What’s the most significant secret you’ve ever kept? Did the truth ever come out?
My best friend Brenda told me a significant secret when we were fourteen. I now will tell you what she told me, weeping, over the phone one night, that she made me swear I’d never tell another living soul. Here goes…
As if. Brenda is not even her real name. The secret doesn’t even matter now, except possibly to me. Brenda lived up the street from me with her parents and younger sister. We were inseparable friends, and I was Carraway to her Gatsby, in the sense that I often felt like the observer. She was so clever, so funny, so brave, and so fearless that I felt very much in awe.
Her parents were both alcoholics. It became so serious that her father lost his job, the parents separated, and they could no longer afford the home up the street. So Brenda moved with her mother to a state-sponsored, low income housing project, which was just as joyful as it sounds.
I would go spend the weekend there. Her mother would often get blind drunk and cry and scream into the phone for hours, possibly to Brenda’s father. She joked about it to me.
There was a youth group at this housing project, for all the potential troubled delinquents, led by a social worker. The social worker organized bizarre, supervised outings to the beach. It was farcical. The “delinquents” made absolutely no connection between these surreal outings and anything meaningful in their actual lives. To them it was immersive theater.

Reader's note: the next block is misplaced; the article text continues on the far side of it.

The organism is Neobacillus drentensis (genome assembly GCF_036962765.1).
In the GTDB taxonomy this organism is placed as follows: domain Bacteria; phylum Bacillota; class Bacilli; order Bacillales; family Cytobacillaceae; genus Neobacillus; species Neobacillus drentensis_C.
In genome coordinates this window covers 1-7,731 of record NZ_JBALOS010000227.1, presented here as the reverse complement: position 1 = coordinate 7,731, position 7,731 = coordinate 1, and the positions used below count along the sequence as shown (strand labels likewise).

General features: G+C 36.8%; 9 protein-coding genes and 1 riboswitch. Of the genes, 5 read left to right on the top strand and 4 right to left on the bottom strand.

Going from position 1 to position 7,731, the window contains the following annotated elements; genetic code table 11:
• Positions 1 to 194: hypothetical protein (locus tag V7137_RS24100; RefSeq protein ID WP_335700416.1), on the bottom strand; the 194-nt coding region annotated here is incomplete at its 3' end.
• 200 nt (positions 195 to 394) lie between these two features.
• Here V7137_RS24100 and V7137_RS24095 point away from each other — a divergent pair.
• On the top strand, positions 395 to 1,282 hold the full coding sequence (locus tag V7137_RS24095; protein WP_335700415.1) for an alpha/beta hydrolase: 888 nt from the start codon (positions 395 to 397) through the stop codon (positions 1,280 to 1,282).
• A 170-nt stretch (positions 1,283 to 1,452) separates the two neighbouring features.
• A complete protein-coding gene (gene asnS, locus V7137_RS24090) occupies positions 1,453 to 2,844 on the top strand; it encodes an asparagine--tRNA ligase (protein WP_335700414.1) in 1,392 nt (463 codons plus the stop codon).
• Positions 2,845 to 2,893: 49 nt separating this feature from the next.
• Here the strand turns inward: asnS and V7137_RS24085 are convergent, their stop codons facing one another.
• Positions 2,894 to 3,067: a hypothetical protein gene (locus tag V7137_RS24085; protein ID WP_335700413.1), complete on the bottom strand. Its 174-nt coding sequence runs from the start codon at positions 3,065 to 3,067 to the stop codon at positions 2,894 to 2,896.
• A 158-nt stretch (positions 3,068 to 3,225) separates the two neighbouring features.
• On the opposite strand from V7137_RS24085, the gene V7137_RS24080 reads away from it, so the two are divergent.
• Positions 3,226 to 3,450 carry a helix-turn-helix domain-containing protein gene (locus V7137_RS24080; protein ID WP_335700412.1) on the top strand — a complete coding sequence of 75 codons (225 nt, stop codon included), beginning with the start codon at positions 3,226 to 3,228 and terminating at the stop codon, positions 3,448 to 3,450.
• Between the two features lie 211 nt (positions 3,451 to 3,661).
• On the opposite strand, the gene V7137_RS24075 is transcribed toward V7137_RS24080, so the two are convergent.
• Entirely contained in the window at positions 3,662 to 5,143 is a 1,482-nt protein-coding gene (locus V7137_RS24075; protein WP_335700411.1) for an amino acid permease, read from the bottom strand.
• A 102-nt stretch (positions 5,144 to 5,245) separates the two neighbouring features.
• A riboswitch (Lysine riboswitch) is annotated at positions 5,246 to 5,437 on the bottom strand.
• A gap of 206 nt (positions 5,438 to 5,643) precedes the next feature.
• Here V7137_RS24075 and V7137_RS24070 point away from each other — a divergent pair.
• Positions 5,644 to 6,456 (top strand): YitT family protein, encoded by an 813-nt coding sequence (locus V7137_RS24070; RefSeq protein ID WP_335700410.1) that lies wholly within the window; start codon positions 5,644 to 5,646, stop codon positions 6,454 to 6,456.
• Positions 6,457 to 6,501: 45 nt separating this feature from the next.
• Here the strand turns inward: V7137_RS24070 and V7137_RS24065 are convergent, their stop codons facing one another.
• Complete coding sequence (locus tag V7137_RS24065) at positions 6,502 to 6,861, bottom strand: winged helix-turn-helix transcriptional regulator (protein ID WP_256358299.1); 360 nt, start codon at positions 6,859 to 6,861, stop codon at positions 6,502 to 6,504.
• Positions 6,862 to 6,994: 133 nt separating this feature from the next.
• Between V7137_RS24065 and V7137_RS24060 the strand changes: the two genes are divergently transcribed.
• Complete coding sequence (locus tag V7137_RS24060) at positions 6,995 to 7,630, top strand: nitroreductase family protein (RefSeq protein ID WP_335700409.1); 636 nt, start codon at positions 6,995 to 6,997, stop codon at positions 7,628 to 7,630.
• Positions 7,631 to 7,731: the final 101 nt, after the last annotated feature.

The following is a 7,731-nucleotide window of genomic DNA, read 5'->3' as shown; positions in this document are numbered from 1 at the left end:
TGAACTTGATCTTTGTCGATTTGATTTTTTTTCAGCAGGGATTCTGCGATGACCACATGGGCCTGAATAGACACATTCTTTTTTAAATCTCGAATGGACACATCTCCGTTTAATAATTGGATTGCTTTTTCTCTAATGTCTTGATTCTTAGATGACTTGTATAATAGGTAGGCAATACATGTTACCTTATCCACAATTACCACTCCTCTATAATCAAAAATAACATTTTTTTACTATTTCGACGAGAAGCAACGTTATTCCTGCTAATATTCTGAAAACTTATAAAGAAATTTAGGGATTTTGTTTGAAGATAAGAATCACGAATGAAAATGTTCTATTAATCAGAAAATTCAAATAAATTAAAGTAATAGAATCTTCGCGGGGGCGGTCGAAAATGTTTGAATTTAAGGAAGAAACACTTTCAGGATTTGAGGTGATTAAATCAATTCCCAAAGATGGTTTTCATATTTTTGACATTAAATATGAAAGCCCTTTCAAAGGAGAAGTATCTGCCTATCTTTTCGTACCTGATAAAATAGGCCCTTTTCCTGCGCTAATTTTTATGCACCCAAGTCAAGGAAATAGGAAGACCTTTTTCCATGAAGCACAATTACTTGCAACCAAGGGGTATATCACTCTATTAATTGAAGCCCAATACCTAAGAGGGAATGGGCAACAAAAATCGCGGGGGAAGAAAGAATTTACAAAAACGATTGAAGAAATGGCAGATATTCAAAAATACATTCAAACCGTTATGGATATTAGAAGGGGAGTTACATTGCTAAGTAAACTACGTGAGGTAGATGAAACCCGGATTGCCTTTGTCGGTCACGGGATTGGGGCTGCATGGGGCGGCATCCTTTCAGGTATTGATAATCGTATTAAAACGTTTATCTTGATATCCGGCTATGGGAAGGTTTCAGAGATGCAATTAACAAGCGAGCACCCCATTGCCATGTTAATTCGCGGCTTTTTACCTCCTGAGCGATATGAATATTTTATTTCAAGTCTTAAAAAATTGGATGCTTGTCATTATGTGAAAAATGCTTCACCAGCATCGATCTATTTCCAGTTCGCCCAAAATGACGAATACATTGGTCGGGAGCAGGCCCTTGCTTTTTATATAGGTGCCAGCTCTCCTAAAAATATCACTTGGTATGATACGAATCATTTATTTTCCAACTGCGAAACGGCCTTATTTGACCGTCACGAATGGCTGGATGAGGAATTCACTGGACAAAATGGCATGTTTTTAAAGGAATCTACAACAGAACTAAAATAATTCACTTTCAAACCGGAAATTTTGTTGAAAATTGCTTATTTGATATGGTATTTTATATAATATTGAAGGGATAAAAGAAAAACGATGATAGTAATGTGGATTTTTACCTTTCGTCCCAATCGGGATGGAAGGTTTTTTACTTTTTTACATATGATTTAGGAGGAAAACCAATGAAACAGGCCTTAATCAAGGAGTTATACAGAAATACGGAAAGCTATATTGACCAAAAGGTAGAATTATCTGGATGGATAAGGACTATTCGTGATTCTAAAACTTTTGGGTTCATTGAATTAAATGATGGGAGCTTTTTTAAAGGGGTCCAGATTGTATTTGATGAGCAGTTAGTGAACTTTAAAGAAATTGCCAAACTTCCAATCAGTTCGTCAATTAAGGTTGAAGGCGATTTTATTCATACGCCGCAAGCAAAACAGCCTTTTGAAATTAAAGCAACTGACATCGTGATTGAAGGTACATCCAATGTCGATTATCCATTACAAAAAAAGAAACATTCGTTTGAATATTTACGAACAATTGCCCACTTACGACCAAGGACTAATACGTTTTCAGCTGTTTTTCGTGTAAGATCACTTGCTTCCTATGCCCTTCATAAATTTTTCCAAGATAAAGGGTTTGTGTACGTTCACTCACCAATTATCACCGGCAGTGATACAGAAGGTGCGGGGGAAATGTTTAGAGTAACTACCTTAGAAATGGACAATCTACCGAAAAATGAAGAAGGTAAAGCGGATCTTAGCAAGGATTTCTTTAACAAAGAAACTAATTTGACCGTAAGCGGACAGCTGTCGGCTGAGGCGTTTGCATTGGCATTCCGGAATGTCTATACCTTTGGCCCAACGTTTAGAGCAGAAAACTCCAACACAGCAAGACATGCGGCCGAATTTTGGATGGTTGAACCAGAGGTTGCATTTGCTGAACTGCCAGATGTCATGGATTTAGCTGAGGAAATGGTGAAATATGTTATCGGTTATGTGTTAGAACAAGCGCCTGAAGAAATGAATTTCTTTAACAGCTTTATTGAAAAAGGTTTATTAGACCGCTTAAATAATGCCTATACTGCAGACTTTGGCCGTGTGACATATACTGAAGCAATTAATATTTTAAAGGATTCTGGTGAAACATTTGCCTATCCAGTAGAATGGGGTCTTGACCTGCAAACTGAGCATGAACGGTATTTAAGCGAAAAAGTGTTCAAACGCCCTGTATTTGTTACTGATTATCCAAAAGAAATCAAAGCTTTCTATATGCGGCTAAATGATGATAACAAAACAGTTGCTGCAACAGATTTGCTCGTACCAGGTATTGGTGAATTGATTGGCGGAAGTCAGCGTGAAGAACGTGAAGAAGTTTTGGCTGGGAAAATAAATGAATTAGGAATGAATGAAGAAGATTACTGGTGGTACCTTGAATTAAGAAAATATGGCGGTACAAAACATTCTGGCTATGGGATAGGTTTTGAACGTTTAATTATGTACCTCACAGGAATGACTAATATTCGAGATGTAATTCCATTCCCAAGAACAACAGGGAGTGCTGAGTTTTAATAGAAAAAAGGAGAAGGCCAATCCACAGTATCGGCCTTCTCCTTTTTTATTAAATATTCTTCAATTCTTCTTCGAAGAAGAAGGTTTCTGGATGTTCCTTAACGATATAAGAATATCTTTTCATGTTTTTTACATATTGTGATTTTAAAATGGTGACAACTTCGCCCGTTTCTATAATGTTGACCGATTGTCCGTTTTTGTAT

She made new friends there; one of them, Maxine, was tall and tough and red-haired and scared the shit out of me. Sometimes she and her friends would travel by bus to my house, arriving unannounced, stand on the front lawn and call for me, and I’d go with them on their adventures, which usually involved sullen boys and smoking.
Naturally we drifted apart. I heard a little about Brenda over the years. She was addicted to heroin for awhile, but recovered. She came to visit me once when we were seventeen, but in terms of experience I was just starting to catch up with the fourteen year old Brenda. We were miles, eons, centuries apart.
Now, I suppose, we wouldn’t be centuries or eons or even miles apart. I don’t know where she is. I sometimes google her name, but nothing helpful comes up. I hope she and her sister are well. I hope she became someone worthy of her talent and intense love of life.
There is still one connection that we have, whatever else happens. I still hold that secret, however insignificant it is, however futile a gesture, and will forever. I won’t let her down.